well fastened, or the flapping of a leather against his be in death, his name seems to act upon it as a spell.-The her, by Mr. West

'In Magdalen's loose hair and lifted eye,'

would put him out of sorts for the day, he said it we writer of the present work is Mr. Leigh Hunt,-a gentle, is flattering upon the whole-has a look of greater de- own case; and he seemed to think it was the case of man as well known to the literary as to the political world licacy than she possessed : but it is also very like, and the body else, of any importance, if people would -who was for a considerable time a companion of his studied pretension of the attitude has a moral resemblance. confess it; otherwise, they were dull, or wanted tis Lordship during his residence in Italy. Much as the life Being a half-length, it shows ber to advantage, for the For he was always mistaking the subtilty of that of his Lordship has been made matter of discussion, the fault of her person was, that her head and bust were and confounding patience with weakness, because hardly sustained by limbs of sufficient length.”

was a weak patience as well as a strong one topic, we see, is far from being exhausted. Mr. Hunt is

After this attractive sketch of the lady's person, we give was not only in small things that he was 't well qualified for the task he has undertaken—his attach- Mr. Hunt's portrait of the Lord.

I have seen the expression of his counteet. ment to the cause of independence has already exposed “Lord Byron's face was handsome ; eminently so in greater occasions, absolutely festered with ill. him to suffering, and in the extracts from his Life of the some respects. He had a mouth and chin fit for Apollo; all the beauty of it corrugated and made sore; Noble Lord, we find traits of the same feeling by which he energy all over his aspect. But his countenance did not itself in, as if on the very edge of endurance

. Od and when I first knew him, there were both lightness and at the same time, being soft, and struggling has been heretofore characterized. Until the publication improve with age, and there were always some defects in occasions, having no address, he did not keen of the work, of course, no decisive opinion can be passed, it. The jaw was too big for the upper part. It had all to let himself be extricated from his position: on but, from what is given of it, high aristocratical feel the wilfulness of a des poi in it. The animal predominated found him in this state, I contrived to make a fes ing would appear to have had enough to do with Lord | face altogether was large in proportion to the skull. The so come away. An endeavour to talk him out of it.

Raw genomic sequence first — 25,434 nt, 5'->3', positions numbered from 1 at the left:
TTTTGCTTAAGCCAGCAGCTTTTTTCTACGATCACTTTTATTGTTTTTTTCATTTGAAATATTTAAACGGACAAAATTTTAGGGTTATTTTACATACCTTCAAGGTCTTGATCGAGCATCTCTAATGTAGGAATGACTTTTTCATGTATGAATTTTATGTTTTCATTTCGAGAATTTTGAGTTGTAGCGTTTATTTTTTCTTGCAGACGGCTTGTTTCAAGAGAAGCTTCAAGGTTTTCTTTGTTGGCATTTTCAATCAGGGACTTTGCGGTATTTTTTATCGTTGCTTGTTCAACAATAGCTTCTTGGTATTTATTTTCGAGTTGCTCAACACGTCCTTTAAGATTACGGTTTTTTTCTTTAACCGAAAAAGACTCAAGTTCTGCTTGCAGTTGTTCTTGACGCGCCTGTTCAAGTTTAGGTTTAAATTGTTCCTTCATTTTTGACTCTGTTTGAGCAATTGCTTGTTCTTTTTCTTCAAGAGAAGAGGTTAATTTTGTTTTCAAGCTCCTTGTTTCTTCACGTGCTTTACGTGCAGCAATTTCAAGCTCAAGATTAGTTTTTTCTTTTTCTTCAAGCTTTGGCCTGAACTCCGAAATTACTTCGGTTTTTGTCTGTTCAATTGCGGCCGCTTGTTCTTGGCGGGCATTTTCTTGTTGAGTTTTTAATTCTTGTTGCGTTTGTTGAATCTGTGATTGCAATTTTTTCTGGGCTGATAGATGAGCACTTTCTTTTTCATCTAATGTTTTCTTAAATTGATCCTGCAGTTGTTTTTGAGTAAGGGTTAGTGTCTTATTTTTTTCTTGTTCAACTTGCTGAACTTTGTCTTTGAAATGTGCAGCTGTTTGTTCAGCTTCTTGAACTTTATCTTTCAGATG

over the intellectual part of his head, inasmuch as the marks as serious as possible, on indifferent subjects, Byron, and to have mingled much, very much, with his eyes also were set too“ neur one another ; and the nose, weakness, he might have had reason to resent you social intercourse. We do not expect a man, because he though handsome in itself, had the appearance, when you would probably have drawn upon you a discussion may happen to be gifted with a splendid genius, to be saw it closely in front, of being grafted on the face, rather matters too pcity for your

respect; and gaiety would beyond the infirmities of human nature ; but we greatly than growing properly out of it

. His person was very been treated as an assumption, necessary to be paf regret that a titlema silly bauble, should have so woven to fat and effeminacy, which makes me rensember what a down in their turn. bandsome, though' terminating in lameness, and tending by sarcasms, which it would have been necessary

There was no living with its superficial, vanity into the texture of Byron's mighty hostile fair one objected to himn-namely, that he had eternal assumptions and inequalities. When he knee mind. For it was a miod of no ordinary grasp-a mind little beard ; a fault which, on the other hand, was in England, independent and able to uo him sex whose productions will live through many an after age, thought by another lady, not hostile, to add to the divi. never ventured upon a raillery. In Italy, he socia and, with the splendid efforts of our most celebrated wri- only in one foot--the left; and it was so little visible to tell him I did not like it, and that he was too

to treat me with it; and I was obliged, for both of ters, cast a halo round the page of our English literature. -o casual potice, that, as he lounged about a room,

earnest." Trades' Free Press.

(which he did in such a manner as to screen it,) it was Madame Guiccioli is thus described :-

bardly perceivable. But it was a real, and even a sore
lameness. Much walking upon it fevered and hurt it.

THE GHOST SEER. “We then lounged about, or sat and talked, Madame It was a shrunken foot, a little twisted. This defect un. Guiccioli, with her sleek tresses, descending after her toilet questionably mortified him exceedingly, and helped to to join us. The garden was small and square, but plenti put sarcasm and misanthropy into his taste of life. Un. Translated and abridged from the German of the fully stocked with oranges and other shrubs; and, being fortunately, the usual thoughtlessness of schoolboys made